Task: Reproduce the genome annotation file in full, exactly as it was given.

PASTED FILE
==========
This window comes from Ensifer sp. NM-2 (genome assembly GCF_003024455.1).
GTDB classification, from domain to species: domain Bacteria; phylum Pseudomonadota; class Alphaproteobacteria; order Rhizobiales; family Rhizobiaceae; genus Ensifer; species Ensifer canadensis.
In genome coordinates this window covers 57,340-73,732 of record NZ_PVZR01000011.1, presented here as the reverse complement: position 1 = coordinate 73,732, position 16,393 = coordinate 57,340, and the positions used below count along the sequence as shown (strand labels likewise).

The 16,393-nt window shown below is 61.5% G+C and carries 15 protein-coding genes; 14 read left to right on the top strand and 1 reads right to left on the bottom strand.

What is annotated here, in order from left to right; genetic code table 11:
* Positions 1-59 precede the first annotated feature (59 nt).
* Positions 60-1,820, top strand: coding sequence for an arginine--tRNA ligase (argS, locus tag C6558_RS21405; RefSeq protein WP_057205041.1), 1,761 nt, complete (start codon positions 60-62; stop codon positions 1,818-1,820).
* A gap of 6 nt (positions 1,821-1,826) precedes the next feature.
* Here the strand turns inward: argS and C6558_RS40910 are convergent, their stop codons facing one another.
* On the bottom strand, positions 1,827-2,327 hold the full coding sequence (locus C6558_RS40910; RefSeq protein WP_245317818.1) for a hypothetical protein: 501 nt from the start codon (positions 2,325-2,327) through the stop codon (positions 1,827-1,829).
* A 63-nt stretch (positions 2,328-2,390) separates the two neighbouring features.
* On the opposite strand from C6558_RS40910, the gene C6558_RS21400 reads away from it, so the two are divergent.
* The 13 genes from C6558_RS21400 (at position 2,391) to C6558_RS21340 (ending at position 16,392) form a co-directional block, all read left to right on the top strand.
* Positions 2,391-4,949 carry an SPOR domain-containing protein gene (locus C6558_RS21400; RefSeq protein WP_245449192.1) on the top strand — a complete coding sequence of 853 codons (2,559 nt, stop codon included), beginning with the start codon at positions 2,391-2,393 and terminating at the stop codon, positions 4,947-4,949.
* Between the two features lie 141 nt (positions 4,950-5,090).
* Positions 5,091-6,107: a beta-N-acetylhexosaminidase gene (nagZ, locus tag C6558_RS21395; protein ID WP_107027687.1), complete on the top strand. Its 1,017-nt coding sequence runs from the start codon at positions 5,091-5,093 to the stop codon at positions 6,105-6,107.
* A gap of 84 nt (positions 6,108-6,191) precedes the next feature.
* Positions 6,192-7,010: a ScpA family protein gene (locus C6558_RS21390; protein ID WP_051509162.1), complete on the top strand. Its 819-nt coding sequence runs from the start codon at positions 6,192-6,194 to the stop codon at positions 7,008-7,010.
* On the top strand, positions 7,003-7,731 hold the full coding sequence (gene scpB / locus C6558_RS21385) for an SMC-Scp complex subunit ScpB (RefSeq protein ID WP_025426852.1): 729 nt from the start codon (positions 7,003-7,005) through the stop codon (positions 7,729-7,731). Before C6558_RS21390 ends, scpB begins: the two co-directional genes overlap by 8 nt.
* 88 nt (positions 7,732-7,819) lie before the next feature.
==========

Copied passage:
This window comes from Ensifer sp. NM-2 (genome assembly GCF_003024455.1).
GTDB classification, from domain to species: domain Bacteria; phylum Pseudomonadota; class Alphaproteobacteria; order Rhizobiales; family Rhizobiaceae; genus Ensifer; species Ensifer canadensis.
In genome coordinates this window covers 57,340-73,732 of record NZ_PVZR01000011.1, presented here as the reverse complement: position 1 = coordinate 73,732, position 16,393 = coordinate 57,340, and the positions used below count along the sequence as shown (strand labels likewise).

The 16,393-nt window shown below is 61.5% G+C and carries 15 protein-coding genes; 14 read left to right on the top strand and 1 reads right to left on the bottom strand.

What is annotated here, in order from left to right; genetic code table 11:
* Positions 1-59 precede the first annotated feature (59 nt).
* Positions 60-1,820, top strand: coding sequence for an arginine--tRNA ligase (argS, locus tag C6558_RS21405; RefSeq protein WP_057205041.1), 1,761 nt, complete (start codon positions 60-62; stop codon positions 1,818-1,820).
* A gap of 6 nt (positions 1,821-1,826) precedes the next feature.
* Here the strand turns inward: argS and C6558_RS40910 are convergent, their stop codons facing one another.
* On the bottom strand, positions 1,827-2,327 hold the full coding sequence (locus C6558_RS40910; RefSeq protein WP_245317818.1) for a hypothetical protein: 501 nt from the start codon (positions 2,325-2,327) through the stop codon (positions 1,827-1,829).
* A 63-nt stretch (positions 2,328-2,390) separates the two neighbouring features.
* On the opposite strand from C6558_RS40910, the gene C6558_RS21400 reads away from it, so the two are divergent.
* The 13 genes from C6558_RS21400 (at position 2,391) to C6558_RS21340 (ending at position 16,392) form a co-directional block, all read left to right on the top strand.
* Positions 2,391-4,949 carry an SPOR domain-containing protein gene (locus C6558_RS21400; RefSeq protein WP_245449192.1) on the top strand — a complete coding sequence of 853 codons (2,559 nt, stop codon included), beginning with the start codon at positions 2,391-2,393 and terminating at the stop codon, positions 4,947-4,949.
* Between the two features lie 141 nt (positions 4,950-5,090).
* Positions 5,091-6,107: a beta-N-acetylhexosaminidase gene (nagZ, locus tag C6558_RS21395; protein ID WP_107027687.1), complete on the top strand. Its 1,017-nt coding sequence runs from the start codon at positions 5,091-5,093 to the stop codon at positions 6,105-6,107.
* A gap of 84 nt (positions 6,108-6,191) precedes the next feature.
* Positions 6,192-7,010: a ScpA family protein gene (locus C6558_RS21390; protein ID WP_051509162.1), complete on the top strand. Its 819-nt coding sequence runs from the start codon at positions 6,192-6,194 to the stop codon at positions 7,008-7,010.
* On the top strand, positions 7,003-7,731 hold the full coding sequence (gene scpB / locus C6558_RS21385) for an SMC-Scp complex subunit ScpB (RefSeq protein ID WP_025426852.1): 729 nt from the start codon (positions 7,003-7,005) through the stop codon (positions 7,729-7,731). Before C6558_RS21390 ends, scpB begins: the two co-directional genes overlap by 8 nt.
* 88 nt (positions 7,732-7,819) lie before the next feature.